President Trump declared America’s 33rd concurrent national emergency on Wednesday, signing a new executive order intended to keep adversaries from owning sensitive American technology. The EO was the fifth national emergency declared by Trump since taking office, according to USA Today’s Gregory Korte. (By comparison, Obama had signed three by this time, day 846 of his first term; W had five by this time; and Clinton had signed nine.)
The formal title of Wednesday’s EO: “Executive Order on Securing the Information and Communications Technology and Services Supply Chain”
The gist, according to the document’s text: “[F]oreign adversaries are increasingly creating and exploiting vulnerabilities in information and communications technology and services, which store and communicate vast amounts of sensitive information, facilitate the digital economy, and support critical infrastructure and vital emergency services, in order to commit malicious cyber-enabled actions, including economic and industrial espionage against the United States and its people… and thereby constitutes an unusual and extraordinary threat to the national security, foreign policy, and economy of the United States.”
Nowhere in the text: “China,” “Huawei,” or “ZTE.” In a background call with reporters, White House officials referred to the order as “company- and country-agnostic,” and “forward-looking for an industry that is transformative — telecommunications.”
What’s next? “The Department of Commerce is going to take 150 days to write the rules pursuant to this executive order,” WH officials said. “And it applies to any transaction initiated, pending or completed, after the date of the executive order.” Meantime, Trump and Chinese leader Xi Jinping are slated to see each other at a G20 summit in Osaka, Japan, next month.
Just a few hours after the EO announcement, the Commerce Department added Huawei Technologies Co. Ltd. to its “Entity List,” saying Huawei “is engaged in activities that are contrary to U.S. national security or foreign policy interest,” the Washington Post reported. “This listing makes it virtually impossible for companies to survive once U.S. firms are discouraged from doing business with them.”
Bigger picture: The EO was teased by WH officials more than a year ago. Since that time, a U.S.-China trade war has been escalating steadily, and “increased markedly in the past week,” the Post writes. Indeed, “Trump on Friday began imposing 25 percent tariffs on $200 billion in Chinese imports, and China announced it was countering with large import penalties on $60 billion in U.S. goods.”
Huawei’s reax to the EO news: “Restricting Huawei from doing business in the U.S. will not make the U.S. more secure or stronger…Instead, this will only serve to limit the U.S. to inferior yet more expensive alternatives.”
Said Sen. Ben Sasse, R-Neb., of the EO: “Let’s cut to the chase: China’s main export is espionage, and the distinction between the Chinese Communist Party and Chinese ‘private-sector’ businesses like Huawei is imaginary. The Trump Administration is right to recognize this reality and issue this order. Huawei’s supply chain depends on contracts with American companies and the Commerce Department ought to take a careful look at how we can effectively disrupt our adversary.”
Said Sen. Chris Van Hollen, D-Md.: “For months we have raised the alarm on the clear and present danger that companies like Huawei and ZTE pose to American national security. But this Administration’s loss of credibility with our European allies and others around the world has significantly hindered our efforts to present a united force against these companies. In Congress, I will continue working on a bipartisan basis to protect our national security interests from the threats posed by Huawei and ZTE.”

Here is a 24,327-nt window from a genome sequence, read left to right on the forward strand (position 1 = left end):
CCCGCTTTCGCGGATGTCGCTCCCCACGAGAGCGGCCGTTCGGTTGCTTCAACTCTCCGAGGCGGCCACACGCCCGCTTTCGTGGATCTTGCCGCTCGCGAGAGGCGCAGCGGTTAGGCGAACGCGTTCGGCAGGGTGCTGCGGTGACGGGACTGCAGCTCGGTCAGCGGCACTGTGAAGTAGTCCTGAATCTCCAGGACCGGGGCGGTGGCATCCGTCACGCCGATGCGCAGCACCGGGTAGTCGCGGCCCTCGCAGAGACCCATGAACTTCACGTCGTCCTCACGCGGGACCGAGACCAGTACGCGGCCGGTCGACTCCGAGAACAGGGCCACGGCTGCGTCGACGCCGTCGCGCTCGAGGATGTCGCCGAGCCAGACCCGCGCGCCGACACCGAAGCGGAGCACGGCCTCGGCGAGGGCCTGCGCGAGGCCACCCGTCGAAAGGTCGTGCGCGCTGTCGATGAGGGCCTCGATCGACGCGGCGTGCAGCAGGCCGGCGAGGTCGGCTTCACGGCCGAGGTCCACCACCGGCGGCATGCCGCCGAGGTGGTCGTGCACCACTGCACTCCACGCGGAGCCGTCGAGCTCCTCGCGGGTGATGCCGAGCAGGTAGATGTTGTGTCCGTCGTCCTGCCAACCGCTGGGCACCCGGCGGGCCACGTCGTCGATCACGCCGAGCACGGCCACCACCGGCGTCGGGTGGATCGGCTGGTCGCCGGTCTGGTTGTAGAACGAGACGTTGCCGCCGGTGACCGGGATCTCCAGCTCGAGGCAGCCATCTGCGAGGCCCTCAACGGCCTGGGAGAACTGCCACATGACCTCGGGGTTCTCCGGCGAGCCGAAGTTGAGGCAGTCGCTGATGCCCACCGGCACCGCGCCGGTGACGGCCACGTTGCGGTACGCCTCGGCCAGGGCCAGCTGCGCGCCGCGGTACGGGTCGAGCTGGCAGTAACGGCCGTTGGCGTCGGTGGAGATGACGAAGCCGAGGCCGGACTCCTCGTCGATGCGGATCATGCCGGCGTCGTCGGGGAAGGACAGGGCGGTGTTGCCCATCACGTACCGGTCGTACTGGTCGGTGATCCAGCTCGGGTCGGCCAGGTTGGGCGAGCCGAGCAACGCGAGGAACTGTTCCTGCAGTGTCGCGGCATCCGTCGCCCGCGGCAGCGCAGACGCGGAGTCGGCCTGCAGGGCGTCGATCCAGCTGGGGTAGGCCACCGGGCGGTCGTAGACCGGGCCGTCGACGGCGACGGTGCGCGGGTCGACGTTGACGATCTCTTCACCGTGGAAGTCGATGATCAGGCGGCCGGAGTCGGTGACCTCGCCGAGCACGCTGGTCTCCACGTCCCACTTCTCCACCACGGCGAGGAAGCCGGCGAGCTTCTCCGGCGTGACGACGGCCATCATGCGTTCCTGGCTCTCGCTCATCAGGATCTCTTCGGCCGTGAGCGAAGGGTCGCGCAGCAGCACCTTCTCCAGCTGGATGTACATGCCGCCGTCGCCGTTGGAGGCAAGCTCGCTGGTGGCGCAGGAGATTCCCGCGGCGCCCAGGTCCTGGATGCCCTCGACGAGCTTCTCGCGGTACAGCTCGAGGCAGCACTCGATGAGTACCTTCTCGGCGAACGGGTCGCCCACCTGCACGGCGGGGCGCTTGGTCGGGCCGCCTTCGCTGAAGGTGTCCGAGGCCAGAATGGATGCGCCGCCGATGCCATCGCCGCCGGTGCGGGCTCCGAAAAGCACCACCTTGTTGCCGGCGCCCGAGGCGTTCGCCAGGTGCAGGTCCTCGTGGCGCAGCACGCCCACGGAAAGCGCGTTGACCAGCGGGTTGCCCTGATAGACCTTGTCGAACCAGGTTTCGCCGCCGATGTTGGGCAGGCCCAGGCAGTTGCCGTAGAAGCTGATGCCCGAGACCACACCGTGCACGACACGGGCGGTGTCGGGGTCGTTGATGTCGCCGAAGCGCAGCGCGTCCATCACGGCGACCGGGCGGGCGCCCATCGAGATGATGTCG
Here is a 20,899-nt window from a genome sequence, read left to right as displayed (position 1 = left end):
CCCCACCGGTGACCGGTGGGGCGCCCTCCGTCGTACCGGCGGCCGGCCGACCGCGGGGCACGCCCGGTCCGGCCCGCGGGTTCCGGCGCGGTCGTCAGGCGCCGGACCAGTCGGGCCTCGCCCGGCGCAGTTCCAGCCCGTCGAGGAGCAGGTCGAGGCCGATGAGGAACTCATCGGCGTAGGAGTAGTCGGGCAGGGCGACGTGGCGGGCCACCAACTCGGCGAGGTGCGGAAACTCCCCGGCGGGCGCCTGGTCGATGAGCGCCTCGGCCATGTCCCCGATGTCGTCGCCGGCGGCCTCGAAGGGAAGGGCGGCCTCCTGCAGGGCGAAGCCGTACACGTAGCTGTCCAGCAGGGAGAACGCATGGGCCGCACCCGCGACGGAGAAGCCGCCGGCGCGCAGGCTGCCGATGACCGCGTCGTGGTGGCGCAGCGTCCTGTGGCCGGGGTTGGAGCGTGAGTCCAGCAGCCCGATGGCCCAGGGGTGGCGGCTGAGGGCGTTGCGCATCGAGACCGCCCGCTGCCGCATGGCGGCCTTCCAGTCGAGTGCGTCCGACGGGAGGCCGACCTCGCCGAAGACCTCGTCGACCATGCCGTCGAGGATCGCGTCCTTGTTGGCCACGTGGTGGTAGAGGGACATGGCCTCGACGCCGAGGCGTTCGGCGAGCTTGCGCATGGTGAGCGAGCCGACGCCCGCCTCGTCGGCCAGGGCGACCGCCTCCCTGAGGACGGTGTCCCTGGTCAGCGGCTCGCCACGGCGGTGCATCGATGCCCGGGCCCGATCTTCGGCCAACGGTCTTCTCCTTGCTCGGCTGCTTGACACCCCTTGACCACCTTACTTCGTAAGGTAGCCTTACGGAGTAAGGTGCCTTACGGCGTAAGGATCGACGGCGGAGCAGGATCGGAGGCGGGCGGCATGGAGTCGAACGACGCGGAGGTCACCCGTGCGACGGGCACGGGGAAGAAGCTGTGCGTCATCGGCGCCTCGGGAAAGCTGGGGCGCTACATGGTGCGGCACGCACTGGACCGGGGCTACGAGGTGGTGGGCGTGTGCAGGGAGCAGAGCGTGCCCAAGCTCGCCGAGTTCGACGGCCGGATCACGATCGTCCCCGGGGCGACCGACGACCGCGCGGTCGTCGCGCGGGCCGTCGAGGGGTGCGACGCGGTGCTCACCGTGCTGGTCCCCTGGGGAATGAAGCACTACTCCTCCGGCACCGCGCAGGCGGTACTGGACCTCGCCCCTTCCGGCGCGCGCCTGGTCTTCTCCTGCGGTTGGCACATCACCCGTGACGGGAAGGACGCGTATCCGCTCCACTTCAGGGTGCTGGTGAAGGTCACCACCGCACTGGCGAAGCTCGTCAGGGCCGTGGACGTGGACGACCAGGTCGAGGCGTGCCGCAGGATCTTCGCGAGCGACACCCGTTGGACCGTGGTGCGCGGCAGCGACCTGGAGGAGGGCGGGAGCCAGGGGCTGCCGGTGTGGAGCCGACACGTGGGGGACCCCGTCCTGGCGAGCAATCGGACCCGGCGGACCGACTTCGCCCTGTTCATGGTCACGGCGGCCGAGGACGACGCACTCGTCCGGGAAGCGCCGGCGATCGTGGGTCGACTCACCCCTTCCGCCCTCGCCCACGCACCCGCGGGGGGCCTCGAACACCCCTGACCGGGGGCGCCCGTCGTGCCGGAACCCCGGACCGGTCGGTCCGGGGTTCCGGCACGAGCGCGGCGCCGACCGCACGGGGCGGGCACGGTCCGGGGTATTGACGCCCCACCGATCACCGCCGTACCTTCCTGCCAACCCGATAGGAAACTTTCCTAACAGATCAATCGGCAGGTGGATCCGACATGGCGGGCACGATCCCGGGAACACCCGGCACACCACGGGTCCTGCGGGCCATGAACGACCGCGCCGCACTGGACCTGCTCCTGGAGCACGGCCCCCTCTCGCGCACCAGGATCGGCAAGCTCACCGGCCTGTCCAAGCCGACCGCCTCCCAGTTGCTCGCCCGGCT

From Defense One
Who Wins When U.S.-Iran Tensions Rise? China // Jon B. Alterman: The Sino-Iranian relationship advances Chinese interests — and particularly when Washington tries to turn the screws on Tehran.
Trump’s Counter-Iran Moves Are Provocative, But They’re Not War // Kevin Baron: Truly bad messaging is undermining trust among allies and the American public — and increasing the chance of accidental escalation.
The Bay Area’s Spy Camera Ban Is Only the Beginning // Tanvi Misra and Sarah Holder, CityLab: San Francisco just became the first city to ban use of facial recognition technology by government entities. Oakland may be next.
The Next ‘South China Sea’ Is Covered in Ice // Robinson Meyer, The Atlantic: The State Department will soon have a permanent presence in Greenland for the first time since the 1950s.
Welcome to this Thursday edition of The D Brief by Ben Watson. Thanks for reading! Subscribe here. On this day in 1820, the USS Congress (Frigate) became the first U.S. ship to visit China, docking at Guanhzhou canton in southern China, about 75 miles from Hong Kong.
The latest in White House-Iran tensions: (1) U.S. spies talk about satellite imagery as (2) Trump leaves the door open for talks. On the first point, no fewer than 12 New York Times reporters united Wednesday to describe U.S. intelligence photographs reportedly showing “missiles on small boats in the Persian Gulf that were put on board by Iranian paramilitary forces.”
The quick read: “Overhead imagery showed fully assembled missiles, stoking fears that the Islamic Revolutionary Guards Corps would fire them at United States naval ships. Additional pieces of intelligence picked up threats against commercial shipping and potential attacks by Arab militias with Iran ties on American troops in Iraq.”
About the imagery: “The Pentagon has not released the [lone] photograph” that has been declassified so far. And that image by itself, two American officials told the Times, “was not compelling enough to convince the American public and lawmakers, or foreign allies, of the new Iranian threat. But releasing other supporting images could compromise secret sources and methods of collecting intelligence,” those two officials said. “The other photographs, which remain classified, show the Revolutionary Guards loading missiles onto the boats at several Iranian ports,” said the chatty, nameless U.S. officials.
Choose your own adventure? “Taken with the other intelligence, the photographs could indicate that Iran is preparing to attack United States forces,” the Times writes. Or, if you prefer to believe “other officials — including Europeans, Iraqis, members of both parties in Congress and some senior officials within the Trump administration,” then “Iran’s moves might mostly be defensive against what Tehran believes are provocative acts by Washington.”